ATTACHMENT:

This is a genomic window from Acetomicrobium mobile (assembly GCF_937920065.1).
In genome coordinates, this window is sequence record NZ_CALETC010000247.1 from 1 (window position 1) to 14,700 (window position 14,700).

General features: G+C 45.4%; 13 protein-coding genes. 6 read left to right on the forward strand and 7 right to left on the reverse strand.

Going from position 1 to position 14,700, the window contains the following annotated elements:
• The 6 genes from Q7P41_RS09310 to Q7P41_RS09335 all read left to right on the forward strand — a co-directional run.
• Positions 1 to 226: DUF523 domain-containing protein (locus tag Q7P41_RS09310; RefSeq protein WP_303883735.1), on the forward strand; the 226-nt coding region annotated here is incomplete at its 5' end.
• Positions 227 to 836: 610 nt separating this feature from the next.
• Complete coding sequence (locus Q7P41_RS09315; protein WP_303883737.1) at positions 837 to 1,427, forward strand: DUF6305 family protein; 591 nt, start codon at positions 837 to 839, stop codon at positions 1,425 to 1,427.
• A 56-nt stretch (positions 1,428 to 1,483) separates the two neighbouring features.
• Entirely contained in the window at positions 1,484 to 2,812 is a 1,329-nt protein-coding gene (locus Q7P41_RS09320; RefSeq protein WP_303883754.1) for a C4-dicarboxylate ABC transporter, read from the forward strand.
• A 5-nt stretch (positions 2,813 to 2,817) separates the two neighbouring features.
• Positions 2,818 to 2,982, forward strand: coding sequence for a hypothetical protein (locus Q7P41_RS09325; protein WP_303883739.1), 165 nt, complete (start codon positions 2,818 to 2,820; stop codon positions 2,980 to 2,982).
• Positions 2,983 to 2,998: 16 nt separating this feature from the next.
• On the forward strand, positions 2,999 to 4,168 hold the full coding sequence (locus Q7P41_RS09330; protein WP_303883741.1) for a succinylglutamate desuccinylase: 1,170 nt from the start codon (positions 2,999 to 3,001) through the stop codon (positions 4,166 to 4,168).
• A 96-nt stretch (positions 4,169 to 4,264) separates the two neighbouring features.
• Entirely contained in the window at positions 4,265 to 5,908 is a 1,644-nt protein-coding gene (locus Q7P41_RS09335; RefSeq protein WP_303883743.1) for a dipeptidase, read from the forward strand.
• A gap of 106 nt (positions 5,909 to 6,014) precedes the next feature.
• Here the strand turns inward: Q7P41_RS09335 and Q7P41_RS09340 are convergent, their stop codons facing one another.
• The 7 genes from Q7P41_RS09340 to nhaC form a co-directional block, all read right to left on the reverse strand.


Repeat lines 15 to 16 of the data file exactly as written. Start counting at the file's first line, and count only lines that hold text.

• A 96-nt stretch (positions 4,169 to 4,264) separates the two neighbouring features.
• Entirely contained in the window at positions 4,265 to 5,908 is a 1,644-nt protein-coding gene (locus Q7P41_RS09335; RefSeq protein WP_303883743.1) for a dipeptidase, read from the forward strand.